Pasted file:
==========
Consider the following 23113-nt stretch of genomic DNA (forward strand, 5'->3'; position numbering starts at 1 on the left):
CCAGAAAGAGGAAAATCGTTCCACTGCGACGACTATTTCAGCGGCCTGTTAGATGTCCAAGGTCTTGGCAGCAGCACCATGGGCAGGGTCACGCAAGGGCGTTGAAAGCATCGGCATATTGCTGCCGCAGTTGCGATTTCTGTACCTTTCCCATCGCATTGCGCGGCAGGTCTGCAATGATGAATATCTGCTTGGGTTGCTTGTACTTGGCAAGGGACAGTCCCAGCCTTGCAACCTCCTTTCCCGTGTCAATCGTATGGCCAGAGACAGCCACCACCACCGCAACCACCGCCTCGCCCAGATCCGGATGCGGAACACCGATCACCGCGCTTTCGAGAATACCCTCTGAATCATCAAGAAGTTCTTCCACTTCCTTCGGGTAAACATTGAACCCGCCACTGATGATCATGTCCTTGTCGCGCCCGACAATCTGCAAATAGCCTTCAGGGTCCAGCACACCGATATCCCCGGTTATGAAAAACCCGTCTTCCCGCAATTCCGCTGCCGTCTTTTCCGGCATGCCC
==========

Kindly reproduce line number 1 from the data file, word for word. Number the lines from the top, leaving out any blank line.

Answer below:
Consider the following 23113-nt stretch of genomic DNA (forward strand, 5'->3'; position numbering starts at 1 on the left):